OSHA cites Formosa for May 2 fire that injured 14 workers

Elena Watts By Elena Watts

Nov. 23, 2013 at 5:23 a.m.
Updated Nov. 24, 2013 at 5:24 a.m.

The Occupational Safety and Health Administration issued a citation categorized as serious to Formosa Plastics Corp. for the May 2 fire that injured 14 men.

The Point Comfort plastic resins and petrochemicals plant has accepted the $7,000 citation, which was issued Nov. 1.

Formosa reports its annual revenue to exceed $5 billion, according to the company's website.

Company officials are in the process of preparing steps to prevent the hazard from recurring, OSHA public affairs representative Diana Petterson wrote in an email Friday.

Contractor employees were building scaffolding around a vessel when a fire erupted in the plant's ethylene purification unit.

Formosa failed to have procedures in place to ensure the control of hazardous energy that would pose a threat to employees if released, according to the OSHA investigation.

The employer also failed to meet its obligation to establish a safe method to ensure the effectiveness of those procedures.

Formosa Plastics conducted its own investigation of the fire, and company officials released their preliminary findings Thursday.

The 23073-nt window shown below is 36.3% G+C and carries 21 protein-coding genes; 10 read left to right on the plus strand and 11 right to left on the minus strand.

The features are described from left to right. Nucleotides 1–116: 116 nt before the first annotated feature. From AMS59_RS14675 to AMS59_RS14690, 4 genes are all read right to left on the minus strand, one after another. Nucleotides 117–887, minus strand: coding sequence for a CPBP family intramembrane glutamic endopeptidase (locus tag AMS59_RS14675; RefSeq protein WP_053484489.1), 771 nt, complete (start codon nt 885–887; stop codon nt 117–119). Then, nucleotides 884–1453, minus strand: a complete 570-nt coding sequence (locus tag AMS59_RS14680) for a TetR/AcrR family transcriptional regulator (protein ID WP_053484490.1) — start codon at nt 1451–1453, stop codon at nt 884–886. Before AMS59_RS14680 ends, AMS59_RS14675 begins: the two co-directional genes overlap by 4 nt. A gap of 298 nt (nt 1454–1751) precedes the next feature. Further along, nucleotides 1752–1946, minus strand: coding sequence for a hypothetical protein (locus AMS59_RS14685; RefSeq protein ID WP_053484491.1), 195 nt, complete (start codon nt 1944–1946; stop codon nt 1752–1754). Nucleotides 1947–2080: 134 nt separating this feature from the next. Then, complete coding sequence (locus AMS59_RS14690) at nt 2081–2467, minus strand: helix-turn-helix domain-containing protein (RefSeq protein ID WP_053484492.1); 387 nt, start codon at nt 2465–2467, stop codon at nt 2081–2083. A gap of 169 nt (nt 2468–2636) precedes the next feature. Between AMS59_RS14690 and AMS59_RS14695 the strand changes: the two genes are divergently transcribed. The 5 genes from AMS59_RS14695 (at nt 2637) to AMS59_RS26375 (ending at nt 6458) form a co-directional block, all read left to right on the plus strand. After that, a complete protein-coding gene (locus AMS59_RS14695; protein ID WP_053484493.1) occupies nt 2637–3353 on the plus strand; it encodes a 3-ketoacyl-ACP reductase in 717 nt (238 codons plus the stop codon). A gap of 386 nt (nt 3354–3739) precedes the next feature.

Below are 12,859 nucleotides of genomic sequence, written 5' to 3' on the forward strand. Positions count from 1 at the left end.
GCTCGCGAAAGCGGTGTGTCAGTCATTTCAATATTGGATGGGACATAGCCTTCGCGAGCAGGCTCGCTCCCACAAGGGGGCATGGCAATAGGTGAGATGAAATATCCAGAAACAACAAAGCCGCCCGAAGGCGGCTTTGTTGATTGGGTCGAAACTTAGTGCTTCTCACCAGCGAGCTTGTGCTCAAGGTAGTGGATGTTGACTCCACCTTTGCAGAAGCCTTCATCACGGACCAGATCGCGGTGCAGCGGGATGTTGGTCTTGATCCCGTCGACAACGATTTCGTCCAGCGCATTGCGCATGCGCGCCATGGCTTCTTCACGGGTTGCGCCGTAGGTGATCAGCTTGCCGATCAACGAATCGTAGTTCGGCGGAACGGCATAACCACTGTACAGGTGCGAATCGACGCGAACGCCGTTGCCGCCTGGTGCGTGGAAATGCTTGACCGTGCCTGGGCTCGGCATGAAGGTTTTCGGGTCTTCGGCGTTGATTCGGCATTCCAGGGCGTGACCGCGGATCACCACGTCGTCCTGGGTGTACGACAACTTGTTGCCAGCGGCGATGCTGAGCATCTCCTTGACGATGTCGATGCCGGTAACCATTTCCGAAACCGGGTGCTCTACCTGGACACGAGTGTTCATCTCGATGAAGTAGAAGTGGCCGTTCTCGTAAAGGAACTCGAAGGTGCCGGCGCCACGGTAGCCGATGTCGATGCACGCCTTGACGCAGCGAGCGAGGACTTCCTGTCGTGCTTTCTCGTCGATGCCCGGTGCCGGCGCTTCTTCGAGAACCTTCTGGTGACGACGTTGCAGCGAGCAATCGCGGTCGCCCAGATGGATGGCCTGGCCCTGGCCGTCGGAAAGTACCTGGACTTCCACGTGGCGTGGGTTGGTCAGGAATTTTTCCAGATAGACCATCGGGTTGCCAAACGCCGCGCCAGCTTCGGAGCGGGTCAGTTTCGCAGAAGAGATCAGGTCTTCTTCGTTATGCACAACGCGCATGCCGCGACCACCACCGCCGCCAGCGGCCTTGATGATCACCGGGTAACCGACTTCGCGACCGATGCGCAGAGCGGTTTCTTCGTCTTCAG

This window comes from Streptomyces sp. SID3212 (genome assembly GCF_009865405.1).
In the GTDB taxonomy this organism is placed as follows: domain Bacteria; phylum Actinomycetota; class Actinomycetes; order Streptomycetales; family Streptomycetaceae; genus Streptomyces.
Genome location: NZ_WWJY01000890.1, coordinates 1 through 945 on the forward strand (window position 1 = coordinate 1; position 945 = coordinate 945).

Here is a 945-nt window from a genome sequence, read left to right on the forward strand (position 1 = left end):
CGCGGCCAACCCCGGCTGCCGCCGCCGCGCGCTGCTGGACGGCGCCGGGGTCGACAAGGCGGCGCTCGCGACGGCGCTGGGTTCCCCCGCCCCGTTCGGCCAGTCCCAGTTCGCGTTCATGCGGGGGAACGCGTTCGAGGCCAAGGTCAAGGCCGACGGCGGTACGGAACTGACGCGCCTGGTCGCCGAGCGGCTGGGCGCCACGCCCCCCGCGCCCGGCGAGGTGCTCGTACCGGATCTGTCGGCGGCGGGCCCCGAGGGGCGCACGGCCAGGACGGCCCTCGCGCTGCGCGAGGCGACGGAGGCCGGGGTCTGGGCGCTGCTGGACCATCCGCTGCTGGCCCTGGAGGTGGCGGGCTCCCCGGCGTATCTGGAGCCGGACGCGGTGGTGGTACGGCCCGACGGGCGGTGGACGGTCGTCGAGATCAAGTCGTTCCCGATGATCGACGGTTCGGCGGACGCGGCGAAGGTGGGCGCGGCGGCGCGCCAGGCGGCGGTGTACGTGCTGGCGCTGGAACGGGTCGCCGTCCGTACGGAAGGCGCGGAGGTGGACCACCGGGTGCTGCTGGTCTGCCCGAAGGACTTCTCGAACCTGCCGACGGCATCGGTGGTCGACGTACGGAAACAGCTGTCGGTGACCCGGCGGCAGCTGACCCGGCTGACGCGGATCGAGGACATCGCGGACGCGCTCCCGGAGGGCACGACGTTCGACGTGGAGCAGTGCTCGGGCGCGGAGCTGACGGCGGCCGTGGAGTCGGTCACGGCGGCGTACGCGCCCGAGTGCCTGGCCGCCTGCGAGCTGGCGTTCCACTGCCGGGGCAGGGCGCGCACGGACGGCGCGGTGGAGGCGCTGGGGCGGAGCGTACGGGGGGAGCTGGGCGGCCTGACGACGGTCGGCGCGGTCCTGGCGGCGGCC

The fire occurred during the second stage of a three-stage ethylene purification unit, which had been out of service since 1995, according to Formosa's news release.

The equipment was scheduled for removal to make room for an expansion of the unit. The pressure relief system had been disabled because of its pending removal.

About 10:30 a.m. May 2, the column was tested in preparation for its removal, which was scheduled for the next day. The oxygen level was normal, according to the Formosa report.

Historical data showed a 15-degree temperature increase about the same time the test was performed. Data also showed that the column's pressure indicator went off the scale at 455 pounds per square inch about 1:30 p.m. The column's maximum-rated pressure was 427 psi.

Oxygen might have entered the column during the period it was sampled for hydrocarbon presence, which initiated the explosion that injured nearby workers, according to the Formosa report.

On June 14, Steven Vasquez, an employee of Palacios Marine and Industrial who was injured in the fire, filed a lawsuit against Formosa.

He and Jose Campos were airlifted to the burn unit at Memorial Hermann-Texas Medical Center in Houston after the fire.

Chris Doehrman was taken to San Antonio Military Medical Center for burns, and two other workers were sent to the intensive care unit at Citizens Medical Center.

The Occupational Safety and Health Administration has not yet released findings from another Formosa fire that injured five workers Sept. 13.



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